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Ecology of an estuarine mysid shrimp in the Columbia River (USA)

River Research and Applications

By:
,
DOI: 10.1002/rra.927

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Abstract

The estuarine mysid, Neomysis mercedis, has colonized John Day and other run-of-the-river Reservoirs of the Columbia River, over 400 km from the estuary. In John Day Reservoir N. mercedis numbers peaked (2 m-3) in August in areas near the dam in association with lower water velocity and softer bottom than at the upstream sampling sites. Neomysis broods were primarily released in late spring and early fall. Gut content analysis showed that Neomysis feeds mostly on cladoceran zooplankton and rotifers in John Day Reservoir. Diel vertical migration was documented, with daytime distribution restricted to the bottom and preferentially to the soft-textured sediments in the deepest areas. Common pelagic fishes in the reservoir, especially juvenile American shad (Alosa sapidissima) and chinook salmon (Oncorhynchus tshawytscha), are daytime zooplankton feeders that cannot prey on Neomysis owing to mysid diel vertical migration. Thus, Neomysis has become an important food web component in John Day Reservoir. We also collected N. mercedis further upstream in Lower Granite Reservoir, where another estuarine crustacean, Corophium salmonis, also is reported, underscoring the need to better understand the role of these estuarine invertebrates in the trophic ecology of the Columbia River. Copyright ?? 2006 John Wiley & Sons, Ltd.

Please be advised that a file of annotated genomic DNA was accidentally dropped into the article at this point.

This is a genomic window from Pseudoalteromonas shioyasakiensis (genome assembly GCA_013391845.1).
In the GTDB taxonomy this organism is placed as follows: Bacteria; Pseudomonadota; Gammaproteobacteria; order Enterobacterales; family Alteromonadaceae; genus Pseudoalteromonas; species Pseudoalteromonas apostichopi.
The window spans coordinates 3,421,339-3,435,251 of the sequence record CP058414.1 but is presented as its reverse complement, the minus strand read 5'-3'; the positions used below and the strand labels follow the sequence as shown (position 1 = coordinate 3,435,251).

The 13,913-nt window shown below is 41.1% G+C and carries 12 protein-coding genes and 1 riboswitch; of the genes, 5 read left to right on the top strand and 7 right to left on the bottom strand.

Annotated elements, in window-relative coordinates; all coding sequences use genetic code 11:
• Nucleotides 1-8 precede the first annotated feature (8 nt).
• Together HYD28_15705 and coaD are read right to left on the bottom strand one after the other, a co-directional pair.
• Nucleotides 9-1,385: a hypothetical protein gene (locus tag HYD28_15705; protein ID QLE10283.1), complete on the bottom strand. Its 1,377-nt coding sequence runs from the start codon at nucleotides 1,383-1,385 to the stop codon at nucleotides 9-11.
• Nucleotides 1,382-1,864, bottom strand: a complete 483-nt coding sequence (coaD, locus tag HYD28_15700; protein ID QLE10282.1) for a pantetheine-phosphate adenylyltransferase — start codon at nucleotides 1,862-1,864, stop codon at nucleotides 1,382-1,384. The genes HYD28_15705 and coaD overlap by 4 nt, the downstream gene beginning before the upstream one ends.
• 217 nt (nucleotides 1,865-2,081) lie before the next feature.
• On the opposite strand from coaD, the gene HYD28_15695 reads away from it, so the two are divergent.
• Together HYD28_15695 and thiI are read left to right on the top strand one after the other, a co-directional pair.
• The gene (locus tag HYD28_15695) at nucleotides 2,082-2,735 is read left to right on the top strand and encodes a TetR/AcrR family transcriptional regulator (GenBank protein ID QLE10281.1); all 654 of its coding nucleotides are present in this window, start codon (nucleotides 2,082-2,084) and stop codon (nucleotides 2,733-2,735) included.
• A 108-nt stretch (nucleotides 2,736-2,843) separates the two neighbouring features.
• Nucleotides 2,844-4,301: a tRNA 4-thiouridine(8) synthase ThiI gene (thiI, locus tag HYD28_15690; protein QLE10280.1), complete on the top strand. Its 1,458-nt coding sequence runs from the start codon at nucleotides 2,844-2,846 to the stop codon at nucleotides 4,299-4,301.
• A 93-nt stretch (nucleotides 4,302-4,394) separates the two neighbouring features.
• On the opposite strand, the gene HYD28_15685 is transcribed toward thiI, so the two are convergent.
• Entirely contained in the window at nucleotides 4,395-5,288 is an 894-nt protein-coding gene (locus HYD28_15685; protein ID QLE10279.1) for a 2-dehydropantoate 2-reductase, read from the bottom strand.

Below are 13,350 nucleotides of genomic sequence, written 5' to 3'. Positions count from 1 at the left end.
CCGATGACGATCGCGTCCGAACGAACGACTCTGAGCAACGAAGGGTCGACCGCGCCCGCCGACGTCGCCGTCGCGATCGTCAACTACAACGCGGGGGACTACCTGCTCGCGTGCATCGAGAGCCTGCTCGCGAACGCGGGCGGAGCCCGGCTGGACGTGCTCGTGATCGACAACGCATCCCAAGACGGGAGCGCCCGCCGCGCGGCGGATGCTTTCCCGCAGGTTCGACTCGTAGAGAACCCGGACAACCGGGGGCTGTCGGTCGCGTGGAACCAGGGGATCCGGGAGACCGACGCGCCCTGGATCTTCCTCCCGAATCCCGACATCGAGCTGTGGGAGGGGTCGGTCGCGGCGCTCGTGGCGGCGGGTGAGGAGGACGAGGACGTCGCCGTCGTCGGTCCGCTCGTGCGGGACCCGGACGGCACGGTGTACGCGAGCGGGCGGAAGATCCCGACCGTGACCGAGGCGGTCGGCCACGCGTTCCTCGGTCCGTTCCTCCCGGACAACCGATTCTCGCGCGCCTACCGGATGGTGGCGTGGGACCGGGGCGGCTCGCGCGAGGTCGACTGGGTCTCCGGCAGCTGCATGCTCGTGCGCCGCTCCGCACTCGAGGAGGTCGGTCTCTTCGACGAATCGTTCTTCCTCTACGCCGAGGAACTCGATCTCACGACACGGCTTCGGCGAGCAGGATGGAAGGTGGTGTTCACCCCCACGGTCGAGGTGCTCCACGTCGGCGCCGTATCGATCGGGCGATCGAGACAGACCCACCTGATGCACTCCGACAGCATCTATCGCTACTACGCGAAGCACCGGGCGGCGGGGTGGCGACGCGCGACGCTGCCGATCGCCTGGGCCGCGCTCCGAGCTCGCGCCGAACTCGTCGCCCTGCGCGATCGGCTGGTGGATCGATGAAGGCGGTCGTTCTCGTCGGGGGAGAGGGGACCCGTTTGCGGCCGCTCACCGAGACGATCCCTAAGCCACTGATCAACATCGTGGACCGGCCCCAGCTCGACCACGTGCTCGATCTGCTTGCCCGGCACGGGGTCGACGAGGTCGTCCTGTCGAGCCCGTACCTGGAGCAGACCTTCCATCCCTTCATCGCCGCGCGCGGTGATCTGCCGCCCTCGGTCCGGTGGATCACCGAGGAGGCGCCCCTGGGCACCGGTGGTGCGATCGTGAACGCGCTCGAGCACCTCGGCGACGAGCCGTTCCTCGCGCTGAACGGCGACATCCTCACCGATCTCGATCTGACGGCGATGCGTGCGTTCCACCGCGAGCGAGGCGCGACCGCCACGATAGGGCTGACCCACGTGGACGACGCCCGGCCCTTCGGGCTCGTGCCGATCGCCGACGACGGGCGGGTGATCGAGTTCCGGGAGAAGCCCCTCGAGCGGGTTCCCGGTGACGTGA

Additional Publication Details

Publication type:
Article
Publication Subtype:
Journal Article
Title:
Ecology of an estuarine mysid shrimp in the Columbia River (USA)
Series title:
River Research and Applications
DOI:
10.1002/rra.927
Volume
22
Issue:
7
Year Published:
2006
Language:
English
Larger Work Type:
Article
Larger Work Subtype:
Journal Article
Larger Work Title:
River Research and Applications
First page:
739
Last page:
753
Number of Pages:
15